- Most recently in February of this year I felt this way for a bit.  This has happened periodically but not in big ways like mentioned earlier.  I felt like a failure for not achieving enough in comedy and film.  I was trying to write my feature film script and I didn’t have enough pages and I kept watching internet tv.  I struggle with aging, with losing my looks, with being single, with my family situation which is deeply sad since my dad suffered his stroke.

But I didn’t get like this in 2010 when my dad had his stroke.  There couldn’t be a single thought of suicide because I felt so deeply connected to my family and their needs and how insanely selfish it would be to do something like that.  Even though it’s the hardest, saddest thing I’ve ever been through, there was no thought of meaninglessness.  Every action felt so meaningful in the face of loss - even when painful.

Today I don’t feel this.  Why?  Well I just finished the first draft of my feature screenplay, and I’ve been working sound jobs more as I’m in the union, and learning new things, working on big fun fancy movies.  Both of those things are extremely rewarding and I feel connected to the things I want in life.

I know there’s one way out of depression and suicidal thoughts:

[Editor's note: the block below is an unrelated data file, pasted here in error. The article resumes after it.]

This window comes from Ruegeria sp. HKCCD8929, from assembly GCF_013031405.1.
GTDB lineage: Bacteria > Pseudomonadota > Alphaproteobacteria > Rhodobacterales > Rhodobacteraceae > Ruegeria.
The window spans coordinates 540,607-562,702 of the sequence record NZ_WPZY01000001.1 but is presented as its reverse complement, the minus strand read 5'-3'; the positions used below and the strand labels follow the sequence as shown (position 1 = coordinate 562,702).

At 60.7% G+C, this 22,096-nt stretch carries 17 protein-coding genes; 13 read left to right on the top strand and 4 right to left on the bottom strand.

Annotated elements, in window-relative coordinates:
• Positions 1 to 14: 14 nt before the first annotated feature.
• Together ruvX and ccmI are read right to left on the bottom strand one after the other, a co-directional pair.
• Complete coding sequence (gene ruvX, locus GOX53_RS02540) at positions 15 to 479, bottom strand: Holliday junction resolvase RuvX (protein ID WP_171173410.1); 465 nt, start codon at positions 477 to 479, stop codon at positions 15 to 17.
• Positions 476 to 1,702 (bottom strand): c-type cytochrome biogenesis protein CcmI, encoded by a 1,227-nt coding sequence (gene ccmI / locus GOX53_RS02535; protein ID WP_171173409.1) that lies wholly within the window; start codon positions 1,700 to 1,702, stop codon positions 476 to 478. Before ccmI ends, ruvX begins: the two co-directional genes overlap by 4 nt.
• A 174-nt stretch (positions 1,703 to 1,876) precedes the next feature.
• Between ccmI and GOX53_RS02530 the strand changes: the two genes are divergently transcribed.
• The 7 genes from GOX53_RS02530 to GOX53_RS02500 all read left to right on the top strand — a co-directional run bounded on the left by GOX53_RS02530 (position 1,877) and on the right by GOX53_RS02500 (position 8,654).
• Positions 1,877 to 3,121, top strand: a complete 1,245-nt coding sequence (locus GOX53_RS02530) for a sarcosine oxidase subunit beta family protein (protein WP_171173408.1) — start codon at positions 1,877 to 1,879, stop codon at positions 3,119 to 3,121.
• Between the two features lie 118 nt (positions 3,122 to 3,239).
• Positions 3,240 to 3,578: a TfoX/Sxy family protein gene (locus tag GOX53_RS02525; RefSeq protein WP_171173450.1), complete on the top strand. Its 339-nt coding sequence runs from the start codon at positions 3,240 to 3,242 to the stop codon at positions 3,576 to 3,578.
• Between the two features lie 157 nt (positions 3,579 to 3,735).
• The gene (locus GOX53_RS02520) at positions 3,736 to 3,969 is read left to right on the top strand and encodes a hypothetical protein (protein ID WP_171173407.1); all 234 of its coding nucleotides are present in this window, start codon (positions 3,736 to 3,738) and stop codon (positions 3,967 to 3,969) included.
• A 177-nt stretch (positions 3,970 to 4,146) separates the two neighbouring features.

Doing things, and using creative energies.

This could be in the form of being healthy: exercise.  Or doing activities, getting out, cleaning your room - or throwing yourself into your big ambitions and dreams.  When you’re really depressed it doesn’t matter that you KNOW getting up and doing good things will make you feel better.  You don’t have much of the capacity to do them.

Jiwon Lee has communicated to the world that she was depressed and lost feeling before going missing.  That leads us to assume that she is missing because of suicide, or because she was seeking meaning or entertainment - or SOMETHING - that led her to a dangerous situation.  Either way she gave her cry for help and now she is gone and hopefully not forever.

I’ve been connecting with others in the comedy community since Jiwon’s disappearance and we are shaken and confused.  

Do you have any idea how talented and capable you are?  My fellow comedians, we all keep chasing our dreams, exposing ourselves, opening up to sometimes dead rooms, competing against each other from time to time.

Sometimes we change our dreams and change our course but we will always be standup comedians inside.  Some of us have specials on Comedy Central.  Some of us end up on SNL.  Some of us end up in the suburbs with a family and miss the life  - and don’t realize how beautiful their new life is, and wonder if they were ever loved or appreciated in their old life.  

We are all dying to “get there”
We don’t often tell each other how much we admire each other.

I’m moved by realizing what our community is, that so often we are passing ships in a “scene.”  Night after night of shows and bullshitting and sharing and baring it all on stage and showing up at things.

Nobody can love everybody, or be there for everybody, or save everybody.

I’m taking a second to say, hey, you mean something to me, and I care about you.

More photos of Jiwon.

No comments: